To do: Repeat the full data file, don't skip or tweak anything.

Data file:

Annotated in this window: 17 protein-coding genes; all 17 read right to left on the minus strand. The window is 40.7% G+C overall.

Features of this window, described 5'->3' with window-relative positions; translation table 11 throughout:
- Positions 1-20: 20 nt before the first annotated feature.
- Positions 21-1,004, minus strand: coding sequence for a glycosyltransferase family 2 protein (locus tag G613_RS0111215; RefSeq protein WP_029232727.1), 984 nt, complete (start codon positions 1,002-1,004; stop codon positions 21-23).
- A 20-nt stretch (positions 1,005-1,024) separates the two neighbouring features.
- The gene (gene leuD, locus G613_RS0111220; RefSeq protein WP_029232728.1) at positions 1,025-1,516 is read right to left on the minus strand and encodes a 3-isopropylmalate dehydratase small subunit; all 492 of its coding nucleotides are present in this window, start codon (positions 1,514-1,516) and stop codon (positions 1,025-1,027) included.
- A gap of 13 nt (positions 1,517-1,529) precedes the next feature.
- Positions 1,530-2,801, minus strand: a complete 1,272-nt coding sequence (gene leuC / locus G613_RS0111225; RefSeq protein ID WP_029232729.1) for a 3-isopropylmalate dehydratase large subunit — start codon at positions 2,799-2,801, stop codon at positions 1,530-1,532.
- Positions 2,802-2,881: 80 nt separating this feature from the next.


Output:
Annotated in this window: 17 protein-coding genes; all 17 read right to left on the minus strand. The window is 40.7% G+C overall.

Features of this window, described 5'->3' with window-relative positions; translation table 11 throughout:
- Positions 1-20: 20 nt before the first annotated feature.
- Positions 21-1,004, minus strand: coding sequence for a glycosyltransferase family 2 protein (locus tag G613_RS0111215; RefSeq protein WP_029232727.1), 984 nt, complete (start codon positions 1,002-1,004; stop codon positions 21-23).
- A 20-nt stretch (positions 1,005-1,024) separates the two neighbouring features.
- The gene (gene leuD, locus G613_RS0111220; RefSeq protein WP_029232728.1) at positions 1,025-1,516 is read right to left on the minus strand and encodes a 3-isopropylmalate dehydratase small subunit; all 492 of its coding nucleotides are present in this window, start codon (positions 1,514-1,516) and stop codon (positions 1,025-1,027) included.
- A gap of 13 nt (positions 1,517-1,529) precedes the next feature.
- Positions 1,530-2,801, minus strand: a complete 1,272-nt coding sequence (gene leuC / locus G613_RS0111225; RefSeq protein ID WP_029232729.1) for a 3-isopropylmalate dehydratase large subunit — start codon at positions 2,799-2,801, stop codon at positions 1,530-1,532.
- Positions 2,802-2,881: 80 nt separating this feature from the next.